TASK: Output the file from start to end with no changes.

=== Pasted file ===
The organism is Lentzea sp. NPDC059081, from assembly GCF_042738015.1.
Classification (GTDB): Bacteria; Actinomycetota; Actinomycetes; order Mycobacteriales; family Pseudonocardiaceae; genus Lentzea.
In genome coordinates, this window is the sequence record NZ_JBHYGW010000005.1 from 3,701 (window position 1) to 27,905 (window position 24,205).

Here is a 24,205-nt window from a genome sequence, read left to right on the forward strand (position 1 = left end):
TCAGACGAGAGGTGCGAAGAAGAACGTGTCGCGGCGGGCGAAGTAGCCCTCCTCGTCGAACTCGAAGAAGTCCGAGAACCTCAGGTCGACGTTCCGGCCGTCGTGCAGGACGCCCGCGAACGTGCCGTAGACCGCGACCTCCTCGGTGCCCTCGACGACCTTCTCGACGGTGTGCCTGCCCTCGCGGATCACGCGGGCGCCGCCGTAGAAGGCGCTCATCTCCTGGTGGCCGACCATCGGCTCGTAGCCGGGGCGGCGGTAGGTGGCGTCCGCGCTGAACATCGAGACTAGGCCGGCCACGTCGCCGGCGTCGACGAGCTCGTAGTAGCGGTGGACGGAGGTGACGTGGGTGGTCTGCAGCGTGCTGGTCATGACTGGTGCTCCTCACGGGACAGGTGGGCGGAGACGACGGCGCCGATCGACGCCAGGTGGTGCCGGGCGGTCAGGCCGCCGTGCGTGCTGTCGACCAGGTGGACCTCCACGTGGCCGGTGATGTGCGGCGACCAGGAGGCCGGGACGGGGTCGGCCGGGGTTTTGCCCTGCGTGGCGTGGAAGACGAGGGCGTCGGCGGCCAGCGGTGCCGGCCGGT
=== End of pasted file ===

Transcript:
The organism is Lentzea sp. NPDC059081, from assembly GCF_042738015.1.
Classification (GTDB): Bacteria; Actinomycetota; Actinomycetes; order Mycobacteriales; family Pseudonocardiaceae; genus Lentzea.
In genome coordinates, this window is the sequence record NZ_JBHYGW010000005.1 from 3,701 (window position 1) to 27,905 (window position 24,205).

Here is a 24,205-nt window from a genome sequence, read left to right on the forward strand (position 1 = left end):
TCAGACGAGAGGTGCGAAGAAGAACGTGTCGCGGCGGGCGAAGTAGCCCTCCTCGTCGAACTCGAAGAAGTCCGAGAACCTCAGGTCGACGTTCCGGCCGTCGTGCAGGACGCCCGCGAACGTGCCGTAGACCGCGACCTCCTCGGTGCCCTCGACGACCTTCTCGACGGTGTGCCTGCCCTCGCGGATCACGCGGGCGCCGCCGTAGAAGGCGCTCATCTCCTGGTGGCCGACCATCGGCTCGTAGCCGGGGCGGCGGTAGGTGGCGTCCGCGCTGAACATCGAGACTAGGCCGGCCACGTCGCCGGCGTCGACGAGCTCGTAGTAGCGGTGGACGGAGGTGACGTGGGTGGTCTGCAGCGTGCTGGTCATGACTGGTGCTCCTCACGGGACAGGTGGGCGGAGACGACGGCGCCGATCGACGCCAGGTGGTGCCGGGCGGTCAGGCCGCCGTGCGTGCTGTCGACCAGGTGGACCTCCACGTGGCCGGTGATGTGCGGCGACCAGGAGGCCGGGACGGGGTCGGCCGGGGTTTTGCCCTGCGTGGCGTGGAAGACGAGGGCGTCGGCGGCCAGCGGTGCCGGCCGGT